Native and Invasive Vegetation Removal Materials and Methods

All invasive plant species (e.g., those rated as invasive by the Cal-IPC, or local problem species) will be removed from the project site as practicable, using locally and routinely accepted management practices. Invasive plant material will be destroyed using approved protocols and disposed of at an appropriate upland disposal or compost area. Invasive plant materials stockpiled at sites known to experience flash flooding outside the flood season will be removed within 15 days of the initial creation of the stockpile, to contain the potential spread of invasive plant material. Stockpiling of invasive plant materials is prohibited during the flood seaso (typically November to April).

Nonnative Plant Removal

1. When practicable, nonnative plants will be removed when flowers or seeds are not present. If flowers or seeds are present and have the potential for seed to be widely dispersed during removal (e.g., Spanish broom [Spartium junceum] and eupatory [Ageratina adenophora]), the flowering head will be removed and placed in a container for disposal prior to removal.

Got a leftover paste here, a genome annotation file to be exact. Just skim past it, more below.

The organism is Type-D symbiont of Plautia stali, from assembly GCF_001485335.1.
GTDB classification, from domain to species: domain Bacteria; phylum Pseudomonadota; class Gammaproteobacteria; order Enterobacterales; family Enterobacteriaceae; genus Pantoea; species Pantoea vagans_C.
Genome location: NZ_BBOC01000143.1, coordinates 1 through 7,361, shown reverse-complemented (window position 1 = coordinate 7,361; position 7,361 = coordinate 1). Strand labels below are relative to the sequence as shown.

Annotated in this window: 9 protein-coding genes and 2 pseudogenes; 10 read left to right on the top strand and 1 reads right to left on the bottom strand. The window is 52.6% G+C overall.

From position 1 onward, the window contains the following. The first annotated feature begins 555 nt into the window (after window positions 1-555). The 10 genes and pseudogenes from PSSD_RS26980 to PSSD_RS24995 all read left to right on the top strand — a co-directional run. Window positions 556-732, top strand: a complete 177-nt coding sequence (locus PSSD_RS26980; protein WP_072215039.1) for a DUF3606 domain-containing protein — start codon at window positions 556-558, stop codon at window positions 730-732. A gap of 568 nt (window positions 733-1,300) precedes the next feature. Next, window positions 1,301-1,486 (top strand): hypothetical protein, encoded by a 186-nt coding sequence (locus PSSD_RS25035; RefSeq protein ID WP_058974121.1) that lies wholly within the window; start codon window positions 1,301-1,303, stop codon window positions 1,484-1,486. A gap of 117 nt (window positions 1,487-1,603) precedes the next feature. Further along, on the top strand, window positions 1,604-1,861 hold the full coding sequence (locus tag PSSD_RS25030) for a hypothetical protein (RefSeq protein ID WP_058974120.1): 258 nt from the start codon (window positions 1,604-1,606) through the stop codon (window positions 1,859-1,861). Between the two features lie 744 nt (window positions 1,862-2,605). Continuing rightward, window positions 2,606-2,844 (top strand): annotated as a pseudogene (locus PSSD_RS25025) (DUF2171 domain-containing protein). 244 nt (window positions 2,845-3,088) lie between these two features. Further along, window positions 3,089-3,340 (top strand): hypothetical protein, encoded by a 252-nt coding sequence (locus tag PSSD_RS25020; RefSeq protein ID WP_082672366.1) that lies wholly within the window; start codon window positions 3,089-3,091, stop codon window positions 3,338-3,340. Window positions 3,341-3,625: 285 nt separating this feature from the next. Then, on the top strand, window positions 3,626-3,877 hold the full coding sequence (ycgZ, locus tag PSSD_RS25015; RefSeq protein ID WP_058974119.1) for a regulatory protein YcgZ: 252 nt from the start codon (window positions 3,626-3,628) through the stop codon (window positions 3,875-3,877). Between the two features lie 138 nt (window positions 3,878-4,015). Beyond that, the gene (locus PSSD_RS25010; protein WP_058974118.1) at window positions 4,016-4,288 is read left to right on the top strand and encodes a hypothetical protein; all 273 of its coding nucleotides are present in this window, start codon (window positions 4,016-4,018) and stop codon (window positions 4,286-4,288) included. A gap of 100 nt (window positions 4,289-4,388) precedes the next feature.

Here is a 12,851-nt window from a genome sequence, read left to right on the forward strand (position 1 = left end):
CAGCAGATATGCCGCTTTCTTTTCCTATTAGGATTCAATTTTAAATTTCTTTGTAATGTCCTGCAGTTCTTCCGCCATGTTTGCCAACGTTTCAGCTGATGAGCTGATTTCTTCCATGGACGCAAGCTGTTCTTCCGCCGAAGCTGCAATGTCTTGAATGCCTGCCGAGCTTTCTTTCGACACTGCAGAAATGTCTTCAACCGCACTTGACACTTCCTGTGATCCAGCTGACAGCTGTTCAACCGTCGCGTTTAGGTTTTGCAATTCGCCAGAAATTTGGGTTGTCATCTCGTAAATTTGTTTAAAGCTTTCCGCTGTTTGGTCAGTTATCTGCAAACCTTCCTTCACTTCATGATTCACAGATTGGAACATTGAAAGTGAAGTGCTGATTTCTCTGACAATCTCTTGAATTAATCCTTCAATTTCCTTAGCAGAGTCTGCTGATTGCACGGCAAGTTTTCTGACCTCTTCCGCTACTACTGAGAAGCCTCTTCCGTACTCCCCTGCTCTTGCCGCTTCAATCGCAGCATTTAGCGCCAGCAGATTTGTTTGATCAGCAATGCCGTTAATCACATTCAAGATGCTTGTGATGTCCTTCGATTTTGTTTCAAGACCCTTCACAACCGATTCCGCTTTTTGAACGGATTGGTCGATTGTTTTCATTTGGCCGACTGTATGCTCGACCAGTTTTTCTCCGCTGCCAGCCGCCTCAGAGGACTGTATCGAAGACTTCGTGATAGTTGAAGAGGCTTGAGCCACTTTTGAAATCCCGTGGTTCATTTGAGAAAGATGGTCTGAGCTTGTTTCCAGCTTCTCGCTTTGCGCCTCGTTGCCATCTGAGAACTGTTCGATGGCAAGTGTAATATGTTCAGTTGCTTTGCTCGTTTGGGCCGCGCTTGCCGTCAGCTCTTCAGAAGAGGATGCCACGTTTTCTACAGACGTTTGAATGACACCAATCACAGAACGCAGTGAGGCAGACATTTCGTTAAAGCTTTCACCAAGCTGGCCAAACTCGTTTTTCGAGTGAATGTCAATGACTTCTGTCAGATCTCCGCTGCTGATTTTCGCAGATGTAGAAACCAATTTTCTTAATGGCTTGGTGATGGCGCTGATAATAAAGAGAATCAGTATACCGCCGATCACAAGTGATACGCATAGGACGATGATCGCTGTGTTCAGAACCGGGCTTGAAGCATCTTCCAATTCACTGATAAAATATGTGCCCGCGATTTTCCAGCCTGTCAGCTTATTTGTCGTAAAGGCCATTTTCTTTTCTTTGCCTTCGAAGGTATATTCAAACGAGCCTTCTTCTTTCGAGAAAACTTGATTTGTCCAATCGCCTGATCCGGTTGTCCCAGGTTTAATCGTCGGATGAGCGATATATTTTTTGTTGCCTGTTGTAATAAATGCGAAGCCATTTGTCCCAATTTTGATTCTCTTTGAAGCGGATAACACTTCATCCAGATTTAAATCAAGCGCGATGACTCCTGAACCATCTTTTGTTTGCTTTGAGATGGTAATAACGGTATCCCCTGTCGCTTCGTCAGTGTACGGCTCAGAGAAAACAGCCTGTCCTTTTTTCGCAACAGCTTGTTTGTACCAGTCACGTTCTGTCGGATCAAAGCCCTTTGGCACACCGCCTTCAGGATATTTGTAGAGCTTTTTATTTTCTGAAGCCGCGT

2. Whenever practicable, nontarget vegetation will be protected in order to minimize the creation of exposed ground and potential for re-colonization of nonnative plants. A botanist will be consulted prior to any restoration implementation and during preparation of restoration plans.

3. Where appropriate, barriers will be installed to limit illegal off-highway vehicle activity following removal of nonnative vegetation along roadways. Examples of barriers are large rocks, soil berms, and cut vegetation.

To the extent practicable, crews in known or assumed⁵ occupied habitat for Covered Species will minimize multiple stream crossings for nonnative plant removal from both streambanks simultaneously (e.g., during a work period, an individual will conduct activities along one streambank for the entire stretch before initiating activities on the opposing bank). Stream crossings will use existing features such as bridges and boulders
to avoid boots in the water, as much as feasible.

⁵ Habitat will be assumed occupied when suitable habitat is present within the current range of the species and their absence has not been determined by a negative finding using protocol level surveys.